They also blow on the body feathers to see if and where the bird is molting and to check for any fat stores the birds might have. Mark and Roger can predict when a flock of birds is about to leave an area based on their fat stores. Above is a goldfinch being blown on and if you look closely on the right of the exposed pink skin (which you can see through--that kind of grossed Lorraine out), you can see a bit of yellow--that is some fat this finch as stored up.

They ruffle the feathers on the head to see if there is any molting up there. Nice Eraserhead look. Don't worry about all the feather ruffling. One good rouse after they fly away puts all the feathers back into place.

We did have one goldfinch come in that appeared to show signs of either illness or not eating well. It was underweight to begin with and all the feathers on the head appeared appeared to have a crusty texture to them.

The bird's tail appears to be molting in late. It could be underweight with the molt or there could be something more serious going on. We're far from any rehabber and so we thought the best thing to do was let it loose and I will just stay on top of keeping the feeders clean and full of good food.

We did get one woodpecker in, this female downy woodpecker. There are usually dozens of woodpeckers at the feeders, but they were wary of the whole situation. We could hear the red-bellies calling from all corners of the yard, but none came to the feeding stations until late afternoon.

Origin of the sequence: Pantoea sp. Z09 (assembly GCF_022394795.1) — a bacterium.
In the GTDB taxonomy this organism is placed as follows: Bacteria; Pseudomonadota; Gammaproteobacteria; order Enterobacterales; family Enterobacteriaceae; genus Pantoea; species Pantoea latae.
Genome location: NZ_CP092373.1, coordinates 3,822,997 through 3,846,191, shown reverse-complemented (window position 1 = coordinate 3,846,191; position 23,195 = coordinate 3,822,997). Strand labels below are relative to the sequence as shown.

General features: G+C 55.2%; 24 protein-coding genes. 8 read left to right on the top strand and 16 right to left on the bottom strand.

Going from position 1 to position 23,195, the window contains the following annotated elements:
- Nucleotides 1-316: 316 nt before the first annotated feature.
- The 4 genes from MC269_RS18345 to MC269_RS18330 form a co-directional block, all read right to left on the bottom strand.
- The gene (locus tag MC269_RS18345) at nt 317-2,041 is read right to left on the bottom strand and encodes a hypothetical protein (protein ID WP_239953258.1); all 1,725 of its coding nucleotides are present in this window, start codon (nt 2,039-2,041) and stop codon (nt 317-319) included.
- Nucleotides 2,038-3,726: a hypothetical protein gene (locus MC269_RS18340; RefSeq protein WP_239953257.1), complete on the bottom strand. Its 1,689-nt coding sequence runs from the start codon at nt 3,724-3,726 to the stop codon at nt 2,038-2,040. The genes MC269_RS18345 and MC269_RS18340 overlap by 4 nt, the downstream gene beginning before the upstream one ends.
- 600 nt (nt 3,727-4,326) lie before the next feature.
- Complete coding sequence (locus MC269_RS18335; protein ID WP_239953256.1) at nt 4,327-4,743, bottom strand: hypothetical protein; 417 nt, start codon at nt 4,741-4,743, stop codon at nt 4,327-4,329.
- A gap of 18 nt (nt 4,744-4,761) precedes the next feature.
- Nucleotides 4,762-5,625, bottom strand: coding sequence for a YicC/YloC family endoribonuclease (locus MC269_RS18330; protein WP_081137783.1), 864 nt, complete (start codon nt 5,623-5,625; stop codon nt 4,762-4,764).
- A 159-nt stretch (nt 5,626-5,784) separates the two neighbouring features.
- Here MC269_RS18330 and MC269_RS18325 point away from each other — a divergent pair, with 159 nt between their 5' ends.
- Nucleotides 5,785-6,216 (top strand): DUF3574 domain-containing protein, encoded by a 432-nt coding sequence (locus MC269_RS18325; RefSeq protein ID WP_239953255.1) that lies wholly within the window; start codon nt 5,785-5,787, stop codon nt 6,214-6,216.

Mark and Roger showed me how dark the underside of her tail was--no doubt stained by tannins in tree bark. Woodpeckers use their stiff tails to prop themselves upright and white feathers are bound to get dirty. Based on this bird's molt pattern, Mark and Roger speculated that she was at least hatched in 2005. Pretty cool.

I was hoping we would get some of the fun birds (What am I saying! they're all fun! Let's say unusual) would come into the nets like tufted-titmice. But much like the red-bellied woodpeckers, these birds decided to avoid the feeding stations until late afternoon.

Purple finches managed to avoid the nets as well. The young of the family group are starting to show adult coloring--especially the males. More on these later.

Since it was so hot, Mark and Roger wrapped up the banding by noon--you don't want to risk birds sitting in the nets on a hot day for any extended period of time--bird safety is top priority. Later on Saturday, I was digiscoping and did find one or two of the banded birds. Here is one of the black-capped chickadees we banded. Perhaps this the one I banded? Even this morning, I saw a red-breasted nuthatch and goldfinch sporting the bands. It will be fun to watch which stick around this winter.

I'd like to thank Roger and Mark for taking the time out of their busy schedule to band birds. I hope they can come again. They are excited about the spring migration potential. Hopefully, next time it won't be 80 some degrees with high humidity.